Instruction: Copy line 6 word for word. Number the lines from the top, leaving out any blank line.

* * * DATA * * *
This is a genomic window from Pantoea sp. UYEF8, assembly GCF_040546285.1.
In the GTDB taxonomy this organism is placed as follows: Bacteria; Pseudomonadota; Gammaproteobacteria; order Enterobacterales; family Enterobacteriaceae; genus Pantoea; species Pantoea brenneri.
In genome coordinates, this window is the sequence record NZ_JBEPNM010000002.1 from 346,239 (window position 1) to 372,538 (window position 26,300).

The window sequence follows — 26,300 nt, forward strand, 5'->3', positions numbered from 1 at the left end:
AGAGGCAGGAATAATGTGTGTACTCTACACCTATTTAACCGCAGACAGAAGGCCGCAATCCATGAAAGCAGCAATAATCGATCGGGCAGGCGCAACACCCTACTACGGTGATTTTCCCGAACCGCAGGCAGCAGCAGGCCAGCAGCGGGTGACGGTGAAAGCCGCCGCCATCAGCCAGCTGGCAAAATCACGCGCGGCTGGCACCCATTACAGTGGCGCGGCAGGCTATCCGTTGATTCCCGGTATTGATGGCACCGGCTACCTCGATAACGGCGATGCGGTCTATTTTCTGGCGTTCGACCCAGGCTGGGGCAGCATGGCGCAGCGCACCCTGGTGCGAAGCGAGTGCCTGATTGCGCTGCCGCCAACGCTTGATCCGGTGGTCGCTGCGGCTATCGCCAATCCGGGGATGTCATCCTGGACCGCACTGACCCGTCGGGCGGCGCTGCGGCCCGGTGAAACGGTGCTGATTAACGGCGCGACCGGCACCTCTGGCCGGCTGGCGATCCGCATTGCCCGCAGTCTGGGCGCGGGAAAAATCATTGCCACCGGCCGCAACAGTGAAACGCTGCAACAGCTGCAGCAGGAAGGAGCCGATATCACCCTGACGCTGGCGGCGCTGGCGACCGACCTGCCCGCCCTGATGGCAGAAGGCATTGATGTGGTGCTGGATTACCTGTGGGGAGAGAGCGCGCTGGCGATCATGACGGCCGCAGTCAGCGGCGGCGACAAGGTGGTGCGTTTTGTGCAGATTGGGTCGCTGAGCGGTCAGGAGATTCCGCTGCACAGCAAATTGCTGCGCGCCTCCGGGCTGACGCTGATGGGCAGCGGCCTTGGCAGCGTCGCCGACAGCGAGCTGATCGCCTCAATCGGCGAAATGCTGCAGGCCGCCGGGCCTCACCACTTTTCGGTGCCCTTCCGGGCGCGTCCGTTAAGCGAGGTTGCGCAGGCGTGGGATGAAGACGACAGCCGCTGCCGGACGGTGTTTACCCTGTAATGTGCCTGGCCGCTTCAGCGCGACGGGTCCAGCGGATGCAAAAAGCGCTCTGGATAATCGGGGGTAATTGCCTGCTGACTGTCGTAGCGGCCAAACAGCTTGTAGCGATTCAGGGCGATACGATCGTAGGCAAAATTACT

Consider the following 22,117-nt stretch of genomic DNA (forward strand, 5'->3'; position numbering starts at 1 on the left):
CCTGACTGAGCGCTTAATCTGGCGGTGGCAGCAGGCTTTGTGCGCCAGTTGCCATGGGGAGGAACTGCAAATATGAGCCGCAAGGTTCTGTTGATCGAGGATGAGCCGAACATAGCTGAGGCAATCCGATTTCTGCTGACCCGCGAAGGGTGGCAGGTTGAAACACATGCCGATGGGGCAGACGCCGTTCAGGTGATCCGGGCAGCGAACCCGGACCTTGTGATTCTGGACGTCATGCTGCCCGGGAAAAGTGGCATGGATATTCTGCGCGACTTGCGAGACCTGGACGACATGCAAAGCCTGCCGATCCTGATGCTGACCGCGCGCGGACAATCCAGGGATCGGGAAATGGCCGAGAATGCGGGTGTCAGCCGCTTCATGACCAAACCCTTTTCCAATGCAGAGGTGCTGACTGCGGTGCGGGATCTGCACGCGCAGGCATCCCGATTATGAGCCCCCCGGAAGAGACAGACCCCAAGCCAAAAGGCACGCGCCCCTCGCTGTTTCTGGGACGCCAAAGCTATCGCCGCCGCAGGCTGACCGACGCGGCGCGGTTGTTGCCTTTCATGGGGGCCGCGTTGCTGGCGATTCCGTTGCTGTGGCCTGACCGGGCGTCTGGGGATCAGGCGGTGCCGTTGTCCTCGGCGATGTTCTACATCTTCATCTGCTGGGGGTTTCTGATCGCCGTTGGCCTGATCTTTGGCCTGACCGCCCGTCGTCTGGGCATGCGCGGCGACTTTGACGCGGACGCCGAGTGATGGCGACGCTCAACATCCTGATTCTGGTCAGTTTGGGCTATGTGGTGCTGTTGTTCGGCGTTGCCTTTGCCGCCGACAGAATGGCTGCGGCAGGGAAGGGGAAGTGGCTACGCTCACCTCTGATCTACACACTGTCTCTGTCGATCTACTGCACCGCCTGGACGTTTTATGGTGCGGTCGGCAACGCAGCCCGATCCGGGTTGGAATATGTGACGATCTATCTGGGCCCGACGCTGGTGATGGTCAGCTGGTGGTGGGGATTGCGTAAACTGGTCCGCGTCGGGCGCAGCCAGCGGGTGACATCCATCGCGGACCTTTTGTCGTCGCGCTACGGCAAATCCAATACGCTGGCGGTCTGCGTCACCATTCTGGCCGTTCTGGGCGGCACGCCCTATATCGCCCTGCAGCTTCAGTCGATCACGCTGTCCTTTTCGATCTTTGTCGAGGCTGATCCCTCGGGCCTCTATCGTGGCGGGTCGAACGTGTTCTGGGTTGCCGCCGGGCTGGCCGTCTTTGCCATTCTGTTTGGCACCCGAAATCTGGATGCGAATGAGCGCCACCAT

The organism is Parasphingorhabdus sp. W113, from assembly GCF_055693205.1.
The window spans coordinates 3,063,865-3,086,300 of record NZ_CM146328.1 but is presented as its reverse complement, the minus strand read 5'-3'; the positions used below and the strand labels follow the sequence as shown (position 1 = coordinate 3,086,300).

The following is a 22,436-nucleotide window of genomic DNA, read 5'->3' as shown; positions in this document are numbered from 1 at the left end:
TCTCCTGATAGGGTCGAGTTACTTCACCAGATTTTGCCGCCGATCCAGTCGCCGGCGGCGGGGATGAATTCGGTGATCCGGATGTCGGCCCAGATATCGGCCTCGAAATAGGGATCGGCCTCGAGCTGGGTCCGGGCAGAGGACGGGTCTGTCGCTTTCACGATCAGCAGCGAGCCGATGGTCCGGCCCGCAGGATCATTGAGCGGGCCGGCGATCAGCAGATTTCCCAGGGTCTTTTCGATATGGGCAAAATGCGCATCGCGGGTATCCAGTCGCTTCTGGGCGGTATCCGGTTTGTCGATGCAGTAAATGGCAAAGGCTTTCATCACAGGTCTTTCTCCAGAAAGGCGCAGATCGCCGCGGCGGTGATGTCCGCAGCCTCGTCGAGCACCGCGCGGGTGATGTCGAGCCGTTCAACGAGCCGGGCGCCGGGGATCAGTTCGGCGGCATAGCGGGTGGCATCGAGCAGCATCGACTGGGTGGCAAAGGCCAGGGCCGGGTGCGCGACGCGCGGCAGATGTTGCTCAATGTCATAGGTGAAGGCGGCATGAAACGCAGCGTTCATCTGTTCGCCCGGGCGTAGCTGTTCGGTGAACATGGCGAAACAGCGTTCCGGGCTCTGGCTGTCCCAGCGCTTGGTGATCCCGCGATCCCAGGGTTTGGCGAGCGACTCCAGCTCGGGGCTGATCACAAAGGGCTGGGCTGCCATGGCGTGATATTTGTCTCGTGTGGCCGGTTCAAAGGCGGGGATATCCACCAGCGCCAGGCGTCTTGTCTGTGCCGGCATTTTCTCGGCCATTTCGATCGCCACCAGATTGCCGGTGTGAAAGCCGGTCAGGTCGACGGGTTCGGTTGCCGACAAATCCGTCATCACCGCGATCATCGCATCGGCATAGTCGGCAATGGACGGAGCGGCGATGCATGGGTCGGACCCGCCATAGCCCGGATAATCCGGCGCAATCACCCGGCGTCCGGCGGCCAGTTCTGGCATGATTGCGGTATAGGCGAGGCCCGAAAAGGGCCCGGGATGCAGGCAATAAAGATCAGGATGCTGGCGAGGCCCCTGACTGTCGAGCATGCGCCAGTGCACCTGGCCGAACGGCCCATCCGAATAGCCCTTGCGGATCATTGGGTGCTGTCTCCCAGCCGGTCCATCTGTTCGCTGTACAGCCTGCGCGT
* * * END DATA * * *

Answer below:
Consider the following 22,117-nt stretch of genomic DNA (forward strand, 5'->3'; position numbering starts at 1 on the left):